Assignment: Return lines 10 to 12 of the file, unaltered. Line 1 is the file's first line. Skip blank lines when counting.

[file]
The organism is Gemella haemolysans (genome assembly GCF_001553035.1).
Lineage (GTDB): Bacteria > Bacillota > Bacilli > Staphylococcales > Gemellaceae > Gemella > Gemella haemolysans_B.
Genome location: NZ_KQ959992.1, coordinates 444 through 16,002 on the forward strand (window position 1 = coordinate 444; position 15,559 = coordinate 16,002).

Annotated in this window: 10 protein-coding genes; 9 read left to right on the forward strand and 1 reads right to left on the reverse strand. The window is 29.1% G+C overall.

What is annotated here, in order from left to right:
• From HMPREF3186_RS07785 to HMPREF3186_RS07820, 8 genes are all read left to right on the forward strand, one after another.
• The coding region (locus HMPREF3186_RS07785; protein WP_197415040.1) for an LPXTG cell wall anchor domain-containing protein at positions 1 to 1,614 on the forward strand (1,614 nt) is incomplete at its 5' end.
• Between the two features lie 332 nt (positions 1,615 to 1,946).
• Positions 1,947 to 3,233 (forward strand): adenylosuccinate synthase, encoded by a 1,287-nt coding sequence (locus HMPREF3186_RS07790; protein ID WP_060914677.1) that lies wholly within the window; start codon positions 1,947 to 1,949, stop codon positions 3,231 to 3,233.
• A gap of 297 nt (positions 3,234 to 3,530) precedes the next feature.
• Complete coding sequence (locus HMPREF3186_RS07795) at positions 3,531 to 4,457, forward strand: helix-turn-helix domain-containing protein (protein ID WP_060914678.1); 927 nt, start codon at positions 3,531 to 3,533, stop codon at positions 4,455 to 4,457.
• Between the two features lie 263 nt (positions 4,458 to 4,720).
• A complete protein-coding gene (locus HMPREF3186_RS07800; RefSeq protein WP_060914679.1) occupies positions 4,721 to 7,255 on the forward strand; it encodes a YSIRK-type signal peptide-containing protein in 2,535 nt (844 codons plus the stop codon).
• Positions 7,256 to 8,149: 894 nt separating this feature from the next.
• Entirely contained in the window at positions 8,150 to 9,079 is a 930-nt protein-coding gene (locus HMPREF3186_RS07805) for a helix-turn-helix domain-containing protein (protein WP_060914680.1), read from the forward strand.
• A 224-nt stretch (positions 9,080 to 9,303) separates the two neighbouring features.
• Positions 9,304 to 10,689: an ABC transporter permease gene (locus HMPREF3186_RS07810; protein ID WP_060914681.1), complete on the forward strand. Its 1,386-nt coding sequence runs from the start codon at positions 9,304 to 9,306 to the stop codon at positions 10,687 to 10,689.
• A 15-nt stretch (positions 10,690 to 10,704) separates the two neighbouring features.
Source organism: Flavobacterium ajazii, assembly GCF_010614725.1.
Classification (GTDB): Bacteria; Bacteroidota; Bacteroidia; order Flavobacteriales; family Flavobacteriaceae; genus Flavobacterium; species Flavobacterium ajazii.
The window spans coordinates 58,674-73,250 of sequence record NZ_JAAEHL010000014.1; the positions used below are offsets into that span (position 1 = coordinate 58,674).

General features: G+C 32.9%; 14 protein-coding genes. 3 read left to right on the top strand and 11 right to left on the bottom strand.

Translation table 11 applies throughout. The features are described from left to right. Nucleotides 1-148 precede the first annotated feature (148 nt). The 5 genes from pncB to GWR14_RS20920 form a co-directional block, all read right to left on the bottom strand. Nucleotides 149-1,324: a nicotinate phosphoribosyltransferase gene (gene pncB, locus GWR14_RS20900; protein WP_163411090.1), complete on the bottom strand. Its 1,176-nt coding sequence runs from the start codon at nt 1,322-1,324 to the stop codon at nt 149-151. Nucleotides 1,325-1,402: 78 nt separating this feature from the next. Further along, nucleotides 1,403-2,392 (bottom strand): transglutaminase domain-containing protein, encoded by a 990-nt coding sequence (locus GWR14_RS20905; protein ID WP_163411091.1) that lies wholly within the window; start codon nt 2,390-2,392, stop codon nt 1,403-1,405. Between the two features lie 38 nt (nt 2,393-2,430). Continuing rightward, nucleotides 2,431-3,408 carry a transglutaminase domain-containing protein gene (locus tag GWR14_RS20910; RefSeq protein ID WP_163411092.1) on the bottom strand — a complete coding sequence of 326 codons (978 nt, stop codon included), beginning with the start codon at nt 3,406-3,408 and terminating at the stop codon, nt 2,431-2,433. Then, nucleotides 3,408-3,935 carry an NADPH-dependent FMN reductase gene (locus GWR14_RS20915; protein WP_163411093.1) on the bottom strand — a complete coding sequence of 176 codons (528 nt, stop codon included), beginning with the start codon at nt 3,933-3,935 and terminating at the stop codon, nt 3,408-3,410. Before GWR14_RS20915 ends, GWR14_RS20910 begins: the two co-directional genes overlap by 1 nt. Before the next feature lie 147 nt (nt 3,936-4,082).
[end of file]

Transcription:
• A gap of 297 nt (positions 3,234 to 3,530) precedes the next feature.
• Complete coding sequence (locus HMPREF3186_RS07795) at positions 3,531 to 4,457, forward strand: helix-turn-helix domain-containing protein (protein ID WP_060914678.1); 927 nt, start codon at positions 3,531 to 3,533, stop codon at positions 4,455 to 4,457.
• Between the two features lie 263 nt (positions 4,458 to 4,720).